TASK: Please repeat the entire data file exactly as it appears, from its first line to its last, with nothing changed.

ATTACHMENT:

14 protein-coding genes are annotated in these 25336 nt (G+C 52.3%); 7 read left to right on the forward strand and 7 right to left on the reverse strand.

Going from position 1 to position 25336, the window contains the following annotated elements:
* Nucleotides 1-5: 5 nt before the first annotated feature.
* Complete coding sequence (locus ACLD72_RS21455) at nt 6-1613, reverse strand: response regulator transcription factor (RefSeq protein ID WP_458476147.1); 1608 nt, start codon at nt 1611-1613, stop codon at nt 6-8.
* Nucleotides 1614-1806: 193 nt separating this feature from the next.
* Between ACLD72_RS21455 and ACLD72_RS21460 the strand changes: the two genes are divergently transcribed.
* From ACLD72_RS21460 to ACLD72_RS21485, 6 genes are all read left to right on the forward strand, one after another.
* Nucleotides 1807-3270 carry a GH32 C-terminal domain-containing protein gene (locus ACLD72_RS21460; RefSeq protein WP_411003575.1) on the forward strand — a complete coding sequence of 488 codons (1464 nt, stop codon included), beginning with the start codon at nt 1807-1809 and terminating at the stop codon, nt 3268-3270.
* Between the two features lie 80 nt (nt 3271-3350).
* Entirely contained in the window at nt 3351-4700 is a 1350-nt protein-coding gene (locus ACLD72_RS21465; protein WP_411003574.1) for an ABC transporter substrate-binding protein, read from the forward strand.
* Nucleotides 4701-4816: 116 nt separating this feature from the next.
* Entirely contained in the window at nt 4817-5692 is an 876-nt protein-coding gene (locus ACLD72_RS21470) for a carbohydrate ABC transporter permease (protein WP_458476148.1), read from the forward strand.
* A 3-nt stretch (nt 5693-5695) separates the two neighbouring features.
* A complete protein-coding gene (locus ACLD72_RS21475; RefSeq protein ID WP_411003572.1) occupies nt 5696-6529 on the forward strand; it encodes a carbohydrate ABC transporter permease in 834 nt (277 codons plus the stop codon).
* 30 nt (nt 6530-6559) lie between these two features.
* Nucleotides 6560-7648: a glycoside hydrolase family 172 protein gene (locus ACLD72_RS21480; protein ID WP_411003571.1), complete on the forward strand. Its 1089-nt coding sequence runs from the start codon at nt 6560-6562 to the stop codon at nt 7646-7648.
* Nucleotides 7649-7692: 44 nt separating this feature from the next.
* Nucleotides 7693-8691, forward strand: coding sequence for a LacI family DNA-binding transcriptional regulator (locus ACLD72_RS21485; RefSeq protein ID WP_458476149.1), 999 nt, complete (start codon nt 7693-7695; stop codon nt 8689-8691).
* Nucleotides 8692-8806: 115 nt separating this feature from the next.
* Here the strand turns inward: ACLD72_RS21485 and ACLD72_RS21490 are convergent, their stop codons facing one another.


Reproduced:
14 protein-coding genes are annotated in these 25336 nt (G+C 52.3%); 7 read left to right on the forward strand and 7 right to left on the reverse strand.

Going from position 1 to position 25336, the window contains the following annotated elements:
* Nucleotides 1-5: 5 nt before the first annotated feature.
* Complete coding sequence (locus ACLD72_RS21455) at nt 6-1613, reverse strand: response regulator transcription factor (RefSeq protein ID WP_458476147.1); 1608 nt, start codon at nt 1611-1613, stop codon at nt 6-8.
* Nucleotides 1614-1806: 193 nt separating this feature from the next.
* Between ACLD72_RS21455 and ACLD72_RS21460 the strand changes: the two genes are divergently transcribed.
* From ACLD72_RS21460 to ACLD72_RS21485, 6 genes are all read left to right on the forward strand, one after another.
* Nucleotides 1807-3270 carry a GH32 C-terminal domain-containing protein gene (locus ACLD72_RS21460; RefSeq protein WP_411003575.1) on the forward strand — a complete coding sequence of 488 codons (1464 nt, stop codon included), beginning with the start codon at nt 1807-1809 and terminating at the stop codon, nt 3268-3270.
* Between the two features lie 80 nt (nt 3271-3350).
* Entirely contained in the window at nt 3351-4700 is a 1350-nt protein-coding gene (locus ACLD72_RS21465; protein WP_411003574.1) for an ABC transporter substrate-binding protein, read from the forward strand.
* Nucleotides 4701-4816: 116 nt separating this feature from the next.
* Entirely contained in the window at nt 4817-5692 is an 876-nt protein-coding gene (locus ACLD72_RS21470) for a carbohydrate ABC transporter permease (protein WP_458476148.1), read from the forward strand.
* A 3-nt stretch (nt 5693-5695) separates the two neighbouring features.
* A complete protein-coding gene (locus ACLD72_RS21475; RefSeq protein ID WP_411003572.1) occupies nt 5696-6529 on the forward strand; it encodes a carbohydrate ABC transporter permease in 834 nt (277 codons plus the stop codon).
* 30 nt (nt 6530-6559) lie between these two features.
* Nucleotides 6560-7648: a glycoside hydrolase family 172 protein gene (locus ACLD72_RS21480; protein ID WP_411003571.1), complete on the forward strand. Its 1089-nt coding sequence runs from the start codon at nt 6560-6562 to the stop codon at nt 7646-7648.
* Nucleotides 7649-7692: 44 nt separating this feature from the next.
* Nucleotides 7693-8691, forward strand: coding sequence for a LacI family DNA-binding transcriptional regulator (locus ACLD72_RS21485; RefSeq protein ID WP_458476149.1), 999 nt, complete (start codon nt 7693-7695; stop codon nt 8689-8691).
* Nucleotides 8692-8806: 115 nt separating this feature from the next.
* Here the strand turns inward: ACLD72_RS21485 and ACLD72_RS21490 are convergent, their stop codons facing one another.